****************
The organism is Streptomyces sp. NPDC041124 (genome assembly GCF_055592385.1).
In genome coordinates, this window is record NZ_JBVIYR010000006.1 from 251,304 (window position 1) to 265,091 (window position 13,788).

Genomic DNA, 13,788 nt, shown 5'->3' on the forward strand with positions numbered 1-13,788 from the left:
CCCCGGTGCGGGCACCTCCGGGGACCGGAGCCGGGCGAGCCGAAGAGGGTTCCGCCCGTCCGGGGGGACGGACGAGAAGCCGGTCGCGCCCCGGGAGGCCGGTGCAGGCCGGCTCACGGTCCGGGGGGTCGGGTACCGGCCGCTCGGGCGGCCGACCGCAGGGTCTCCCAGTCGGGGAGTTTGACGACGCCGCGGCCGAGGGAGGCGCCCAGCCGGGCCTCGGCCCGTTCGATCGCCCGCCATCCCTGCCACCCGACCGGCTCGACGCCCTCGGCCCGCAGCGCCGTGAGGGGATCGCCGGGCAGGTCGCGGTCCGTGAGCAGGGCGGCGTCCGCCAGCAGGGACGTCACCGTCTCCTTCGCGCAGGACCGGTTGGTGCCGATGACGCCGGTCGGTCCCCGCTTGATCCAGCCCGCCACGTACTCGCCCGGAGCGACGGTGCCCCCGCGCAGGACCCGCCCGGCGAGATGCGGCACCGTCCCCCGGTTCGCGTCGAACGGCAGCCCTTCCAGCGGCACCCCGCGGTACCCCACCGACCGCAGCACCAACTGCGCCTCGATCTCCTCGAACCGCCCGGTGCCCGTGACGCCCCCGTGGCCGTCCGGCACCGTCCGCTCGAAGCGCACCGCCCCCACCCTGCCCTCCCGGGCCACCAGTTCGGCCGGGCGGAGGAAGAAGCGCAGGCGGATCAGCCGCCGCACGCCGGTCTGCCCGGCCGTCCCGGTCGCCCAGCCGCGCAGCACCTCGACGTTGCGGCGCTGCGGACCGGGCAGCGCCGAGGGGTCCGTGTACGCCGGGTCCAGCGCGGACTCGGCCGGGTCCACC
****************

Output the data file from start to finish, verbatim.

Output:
The organism is Streptomyces sp. NPDC041124 (genome assembly GCF_055592385.1).
In genome coordinates, this window is record NZ_JBVIYR010000006.1 from 251,304 (window position 1) to 265,091 (window position 13,788).

Genomic DNA, 13,788 nt, shown 5'->3' on the forward strand with positions numbered 1-13,788 from the left:
CCCCGGTGCGGGCACCTCCGGGGACCGGAGCCGGGCGAGCCGAAGAGGGTTCCGCCCGTCCGGGGGGACGGACGAGAAGCCGGTCGCGCCCCGGGAGGCCGGTGCAGGCCGGCTCACGGTCCGGGGGGTCGGGTACCGGCCGCTCGGGCGGCCGACCGCAGGGTCTCCCAGTCGGGGAGTTTGACGACGCCGCGGCCGAGGGAGGCGCCCAGCCGGGCCTCGGCCCGTTCGATCGCCCGCCATCCCTGCCACCCGACCGGCTCGACGCCCTCGGCCCGCAGCGCCGTGAGGGGATCGCCGGGCAGGTCGCGGTCCGTGAGCAGGGCGGCGTCCGCCAGCAGGGACGTCACCGTCTCCTTCGCGCAGGACCGGTTGGTGCCGATGACGCCGGTCGGTCCCCGCTTGATCCAGCCCGCCACGTACTCGCCCGGAGCGACGGTGCCCCCGCGCAGGACCCGCCCGGCGAGATGCGGCACCGTCCCCCGGTTCGCGTCGAACGGCAGCCCTTCCAGCGGCACCCCGCGGTACCCCACCGACCGCAGCACCAACTGCGCCTCGATCTCCTCGAACCGCCCGGTGCCCGTGACGCCCCCGTGGCCGTCCGGCACCGTCCGCTCGAAGCGCACCGCCCCCACCCTGCCCTCCCGGGCCACCAGTTCGGCCGGGCGGAGGAAGAAGCGCAGGCGGATCAGCCGCCGCACGCCGGTCTGCCCGGCCGTCCCGGTCGCCCAGCCGCGCAGCACCTCGACGTTGCGGCGCTGCGGACCGGGCAGCGCCGAGGGGTCCGTGTACGCCGGGTCCAGCGCGGACTCGGCCGGGTCCACC